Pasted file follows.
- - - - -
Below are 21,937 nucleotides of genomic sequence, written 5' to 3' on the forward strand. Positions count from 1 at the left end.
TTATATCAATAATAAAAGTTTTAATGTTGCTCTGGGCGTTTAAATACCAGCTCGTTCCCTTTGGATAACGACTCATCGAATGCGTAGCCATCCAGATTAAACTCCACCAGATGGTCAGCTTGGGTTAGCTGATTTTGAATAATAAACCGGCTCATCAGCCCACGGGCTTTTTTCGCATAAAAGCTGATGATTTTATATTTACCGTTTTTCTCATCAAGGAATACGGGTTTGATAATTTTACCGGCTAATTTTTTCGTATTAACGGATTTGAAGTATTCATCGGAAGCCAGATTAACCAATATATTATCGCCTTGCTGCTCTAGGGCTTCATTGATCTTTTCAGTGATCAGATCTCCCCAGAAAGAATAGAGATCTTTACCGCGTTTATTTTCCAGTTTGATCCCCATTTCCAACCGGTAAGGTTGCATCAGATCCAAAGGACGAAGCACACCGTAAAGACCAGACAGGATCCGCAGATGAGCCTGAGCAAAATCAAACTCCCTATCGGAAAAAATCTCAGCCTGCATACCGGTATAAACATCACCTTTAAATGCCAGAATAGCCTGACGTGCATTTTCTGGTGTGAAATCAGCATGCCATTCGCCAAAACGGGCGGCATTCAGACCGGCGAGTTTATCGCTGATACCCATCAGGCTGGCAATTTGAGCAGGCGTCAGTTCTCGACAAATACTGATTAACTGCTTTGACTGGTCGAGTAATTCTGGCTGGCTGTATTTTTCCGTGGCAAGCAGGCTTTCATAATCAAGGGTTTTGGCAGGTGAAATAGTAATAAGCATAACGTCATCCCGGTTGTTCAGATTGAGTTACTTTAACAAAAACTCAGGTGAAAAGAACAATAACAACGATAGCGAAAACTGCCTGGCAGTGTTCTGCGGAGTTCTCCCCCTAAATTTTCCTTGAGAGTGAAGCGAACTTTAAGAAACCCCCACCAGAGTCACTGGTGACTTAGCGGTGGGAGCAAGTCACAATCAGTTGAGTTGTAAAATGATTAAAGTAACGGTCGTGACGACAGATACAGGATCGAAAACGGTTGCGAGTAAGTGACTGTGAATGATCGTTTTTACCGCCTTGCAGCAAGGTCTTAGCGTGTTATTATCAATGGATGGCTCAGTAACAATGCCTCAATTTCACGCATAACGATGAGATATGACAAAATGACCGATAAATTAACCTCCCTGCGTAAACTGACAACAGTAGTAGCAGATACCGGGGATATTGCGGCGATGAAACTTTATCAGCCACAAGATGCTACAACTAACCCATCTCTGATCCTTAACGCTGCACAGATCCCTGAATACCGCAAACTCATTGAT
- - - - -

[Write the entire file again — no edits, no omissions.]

Below are 21,937 nucleotides of genomic sequence, written 5' to 3' on the forward strand. Positions count from 1 at the left end.
TTATATCAATAATAAAAGTTTTAATGTTGCTCTGGGCGTTTAAATACCAGCTCGTTCCCTTTGGATAACGACTCATCGAATGCGTAGCCATCCAGATTAAACTCCACCAGATGGTCAGCTTGGGTTAGCTGATTTTGAATAATAAACCGGCTCATCAGCCCACGGGCTTTTTTCGCATAAAAGCTGATGATTTTATATTTACCGTTTTTCTCATCAAGGAATACGGGTTTGATAATTTTACCGGCTAATTTTTTCGTATTAACGGATTTGAAGTATTCATCGGAAGCCAGATTAACCAATATATTATCGCCTTGCTGCTCTAGGGCTTCATTGATCTTTTCAGTGATCAGATCTCCCCAGAAAGAATAGAGATCTTTACCGCGTTTATTTTCCAGTTTGATCCCCATTTCCAACCGGTAAGGTTGCATCAGATCCAAAGGACGAAGCACACCGTAAAGACCAGACAGGATCCGCAGATGAGCCTGAGCAAAATCAAACTCCCTATCGGAAAAAATCTCAGCCTGCATACCGGTATAAACATCACCTTTAAATGCCAGAATAGCCTGACGTGCATTTTCTGGTGTGAAATCAGCATGCCATTCGCCAAAACGGGCGGCATTCAGACCGGCGAGTTTATCGCTGATACCCATCAGGCTGGCAATTTGAGCAGGCGTCAGTTCTCGACAAATACTGATTAACTGCTTTGACTGGTCGAGTAATTCTGGCTGGCTGTATTTTTCCGTGGCAAGCAGGCTTTCATAATCAAGGGTTTTGGCAGGTGAAATAGTAATAAGCATAACGTCATCCCGGTTGTTCAGATTGAGTTACTTTAACAAAAACTCAGGTGAAAAGAACAATAACAACGATAGCGAAAACTGCCTGGCAGTGTTCTGCGGAGTTCTCCCCCTAAATTTTCCTTGAGAGTGAAGCGAACTTTAAGAAACCCCCACCAGAGTCACTGGTGACTTAGCGGTGGGAGCAAGTCACAATCAGTTGAGTTGTAAAATGATTAAAGTAACGGTCGTGACGACAGATACAGGATCGAAAACGGTTGCGAGTAAGTGACTGTGAATGATCGTTTTTACCGCCTTGCAGCAAGGTCTTAGCGTGTTATTATCAATGGATGGCTCAGTAACAATGCCTCAATTTCACGCATAACGATGAGATATGACAAAATGACCGATAAATTAACCTCCCTGCGTAAACTGACAACAGTAGTAGCAGATACCGGGGATATTGCGGCGATGAAACTTTATCAGCCACAAGATGCTACAACTAACCCATCTCTGATCCTTAACGCTGCACAGATCCCTGAATACCGCAAACTCATTGAT